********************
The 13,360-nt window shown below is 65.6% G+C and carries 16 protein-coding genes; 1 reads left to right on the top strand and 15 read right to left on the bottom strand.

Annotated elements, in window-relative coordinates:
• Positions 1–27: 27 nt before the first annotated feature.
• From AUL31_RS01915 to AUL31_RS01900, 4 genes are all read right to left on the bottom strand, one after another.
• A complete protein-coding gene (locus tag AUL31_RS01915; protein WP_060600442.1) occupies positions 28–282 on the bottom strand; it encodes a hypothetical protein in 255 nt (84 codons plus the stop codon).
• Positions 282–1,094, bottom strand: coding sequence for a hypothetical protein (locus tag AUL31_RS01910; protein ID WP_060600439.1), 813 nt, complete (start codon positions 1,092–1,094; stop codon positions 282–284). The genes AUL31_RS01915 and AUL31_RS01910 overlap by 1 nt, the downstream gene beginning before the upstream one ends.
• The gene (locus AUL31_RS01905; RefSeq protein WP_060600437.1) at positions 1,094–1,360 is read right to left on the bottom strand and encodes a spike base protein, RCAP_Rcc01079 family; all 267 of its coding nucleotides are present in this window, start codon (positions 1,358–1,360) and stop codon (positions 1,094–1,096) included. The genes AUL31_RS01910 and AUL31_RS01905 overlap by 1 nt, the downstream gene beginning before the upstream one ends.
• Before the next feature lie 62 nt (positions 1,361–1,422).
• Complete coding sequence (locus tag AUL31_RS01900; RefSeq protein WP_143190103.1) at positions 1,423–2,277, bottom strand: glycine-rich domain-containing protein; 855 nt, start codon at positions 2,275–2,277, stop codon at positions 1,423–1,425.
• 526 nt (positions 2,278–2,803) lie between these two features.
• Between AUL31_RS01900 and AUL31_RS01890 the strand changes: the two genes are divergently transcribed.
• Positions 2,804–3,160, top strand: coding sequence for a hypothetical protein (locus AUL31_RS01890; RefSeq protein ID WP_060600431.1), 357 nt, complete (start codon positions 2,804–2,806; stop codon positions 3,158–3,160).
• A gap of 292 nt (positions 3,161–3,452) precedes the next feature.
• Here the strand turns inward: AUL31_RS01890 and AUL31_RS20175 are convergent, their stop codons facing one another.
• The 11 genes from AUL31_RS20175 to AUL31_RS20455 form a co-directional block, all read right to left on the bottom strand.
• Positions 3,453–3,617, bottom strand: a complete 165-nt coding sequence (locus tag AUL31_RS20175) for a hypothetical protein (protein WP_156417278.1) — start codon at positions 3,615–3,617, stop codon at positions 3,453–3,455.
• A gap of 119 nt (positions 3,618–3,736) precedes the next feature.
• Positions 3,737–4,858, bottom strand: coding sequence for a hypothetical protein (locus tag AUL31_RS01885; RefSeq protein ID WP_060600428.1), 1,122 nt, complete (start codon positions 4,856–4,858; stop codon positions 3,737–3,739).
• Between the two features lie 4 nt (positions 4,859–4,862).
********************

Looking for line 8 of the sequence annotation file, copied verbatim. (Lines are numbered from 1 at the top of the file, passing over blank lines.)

• Before the next feature lie 62 nt (positions 1,361–1,422).